Wednesday, June 10, 2009

Living Alone, Part 1

I live alone--with a cat--in a small suburban house some miles from Washington, DC, where I spent many years. My home was built in the early 60s to meet the needs of returning Korean war veterans, and there are thousand such Monopoly structures dotting the Virginia landscape. Many have vanished because they were on one-third acre lots, which is precisely the size needed for the mini-mansions that were all the rage in the 90s.

I like my house and over a decade-and-a-half, I've fashioned it to meet my needs. I knocked down walls, tiled, repainted, added skylights and, in the words of a local real estate agent, pretty much made the place unsellable. There's a large bedroom upstairs converted from three smaller ones, a guest room in the basement, a study since I work from home, a room to play and record music, a yard with a small goldfish pond, a garage for the Avanti, too much lawn and just enough trees. I plant trees for people I have loved who have passed away, and my yard is now graced with an eclectic collection of corkscrew willow, bamboo, butterfly bushes and crepe myrtles. Each year I nibble away a the lawn by adding a redbud, a mimosa, a lilac.

All the treasures and trivia from a lifetime are there, including inherited furniture, a ceramic flying pig--Pigasus, of course--that hangs from the ceiling, plants, many books and the assorted scrap and debris one amasses by living more than a half-century. Kids love the place; they strum the guitars and make clapping, whirring, or whooshing sounds with the collection of strange noise-makers; in the kitchen they ooh and ah over wind-up toys that are so old they have become new. They like the radio controlled spider in the living room, the Stuart Little sedan, the antediluvian fossilized sharks' teeth.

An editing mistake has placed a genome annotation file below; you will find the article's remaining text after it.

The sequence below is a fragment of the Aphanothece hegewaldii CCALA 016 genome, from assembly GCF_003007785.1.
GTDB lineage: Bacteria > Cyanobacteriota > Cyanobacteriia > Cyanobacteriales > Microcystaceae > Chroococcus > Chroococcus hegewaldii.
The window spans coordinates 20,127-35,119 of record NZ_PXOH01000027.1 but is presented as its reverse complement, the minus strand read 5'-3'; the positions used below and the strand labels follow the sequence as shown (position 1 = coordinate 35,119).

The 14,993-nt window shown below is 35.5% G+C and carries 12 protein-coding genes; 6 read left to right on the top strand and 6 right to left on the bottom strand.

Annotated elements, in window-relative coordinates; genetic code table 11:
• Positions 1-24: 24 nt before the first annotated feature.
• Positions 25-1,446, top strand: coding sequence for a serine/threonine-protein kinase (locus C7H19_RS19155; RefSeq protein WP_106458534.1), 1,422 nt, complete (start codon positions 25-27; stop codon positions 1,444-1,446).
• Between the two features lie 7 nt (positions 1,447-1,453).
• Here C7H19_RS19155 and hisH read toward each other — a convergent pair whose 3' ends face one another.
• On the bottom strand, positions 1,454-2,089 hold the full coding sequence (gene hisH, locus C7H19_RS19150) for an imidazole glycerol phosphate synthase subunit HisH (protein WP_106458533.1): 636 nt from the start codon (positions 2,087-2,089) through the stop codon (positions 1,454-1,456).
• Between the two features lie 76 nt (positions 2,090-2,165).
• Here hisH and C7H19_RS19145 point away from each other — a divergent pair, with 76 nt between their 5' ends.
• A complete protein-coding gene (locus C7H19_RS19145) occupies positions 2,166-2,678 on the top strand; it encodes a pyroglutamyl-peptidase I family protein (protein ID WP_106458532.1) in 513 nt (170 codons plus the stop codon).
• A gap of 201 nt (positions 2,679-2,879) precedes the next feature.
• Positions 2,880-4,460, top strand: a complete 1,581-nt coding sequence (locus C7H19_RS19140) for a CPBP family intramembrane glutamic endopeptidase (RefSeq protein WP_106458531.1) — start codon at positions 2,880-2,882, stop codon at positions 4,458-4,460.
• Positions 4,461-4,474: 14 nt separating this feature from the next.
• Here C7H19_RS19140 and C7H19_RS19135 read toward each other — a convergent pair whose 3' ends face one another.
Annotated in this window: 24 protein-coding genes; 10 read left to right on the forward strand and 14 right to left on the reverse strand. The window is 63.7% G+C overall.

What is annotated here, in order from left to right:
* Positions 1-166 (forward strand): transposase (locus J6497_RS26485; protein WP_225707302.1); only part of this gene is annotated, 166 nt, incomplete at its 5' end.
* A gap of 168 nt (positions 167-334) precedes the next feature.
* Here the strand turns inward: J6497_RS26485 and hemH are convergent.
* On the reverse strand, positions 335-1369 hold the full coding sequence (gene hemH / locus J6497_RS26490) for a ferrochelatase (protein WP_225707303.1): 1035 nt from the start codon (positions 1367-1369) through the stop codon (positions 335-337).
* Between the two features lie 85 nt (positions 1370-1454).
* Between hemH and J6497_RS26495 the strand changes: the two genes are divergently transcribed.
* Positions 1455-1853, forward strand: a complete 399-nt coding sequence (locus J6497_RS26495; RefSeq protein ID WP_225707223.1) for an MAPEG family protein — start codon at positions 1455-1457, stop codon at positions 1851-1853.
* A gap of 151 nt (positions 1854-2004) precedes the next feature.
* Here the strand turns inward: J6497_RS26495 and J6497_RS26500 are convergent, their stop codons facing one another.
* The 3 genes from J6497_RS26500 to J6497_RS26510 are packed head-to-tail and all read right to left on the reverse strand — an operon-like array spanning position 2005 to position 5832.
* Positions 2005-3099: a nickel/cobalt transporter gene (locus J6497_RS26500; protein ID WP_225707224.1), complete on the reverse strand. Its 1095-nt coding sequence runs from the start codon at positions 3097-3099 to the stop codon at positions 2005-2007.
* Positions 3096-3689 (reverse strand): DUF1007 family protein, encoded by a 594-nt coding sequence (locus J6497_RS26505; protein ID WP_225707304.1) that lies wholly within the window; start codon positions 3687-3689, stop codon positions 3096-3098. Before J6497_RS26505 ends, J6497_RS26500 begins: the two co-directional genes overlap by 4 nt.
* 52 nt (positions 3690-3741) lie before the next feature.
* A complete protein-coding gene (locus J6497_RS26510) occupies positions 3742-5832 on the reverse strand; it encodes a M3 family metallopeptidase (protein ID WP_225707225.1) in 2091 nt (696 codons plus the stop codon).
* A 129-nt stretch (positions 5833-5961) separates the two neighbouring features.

Over the years, others have come to share my house for varying lengths of time but--and I have realized this only recently--the place has always remained my house, often despite my best efforts and intentions. Other folks' furniture supplanted mine briefly but departed when the guests did, save here and there for a surviving table and chairs, an old leather sofa, a framed print in the downstairs bathroom.

I don't know anyone else who owns and lives alone in a house except for an acquaintance in Richmond, and her place is an unbelievable sty. Mine is not. My situation means, basically, that the level of neatness or dishevelment, the number of dust bunnies, hairballs and tracked-in leaves and dirt, all are mine to control. I could (but wouldn't think of it) let the dishes accumulate in the sink, forgo laundry, leave the grass untrimmed, not collect the mail. Instead, I have discovered a strange and unsettling fastidiousness, an old-mannish need for clean floors, for things in their places. I do laundry far too often, vacuum the kitchen floor at least once a day, pay my bills early. I don't yet fold my underwear but sense this may be coming.

My house and I have been the object of both envy and pity. "You live alone? What a shame! Don't you get lonely?" Yes, I do. There are times when cooking for one is cheerless. Or, "You can do what you want, when you want! You're so fortunate!" That too. I am, as Seinfeld would say, master of my domain, fortunate beyond words to have purchased when I did. I couldn't afford my house now and, as a long-dead Roman--maybe Cicero--once said, "What is more agreeable than one's home?"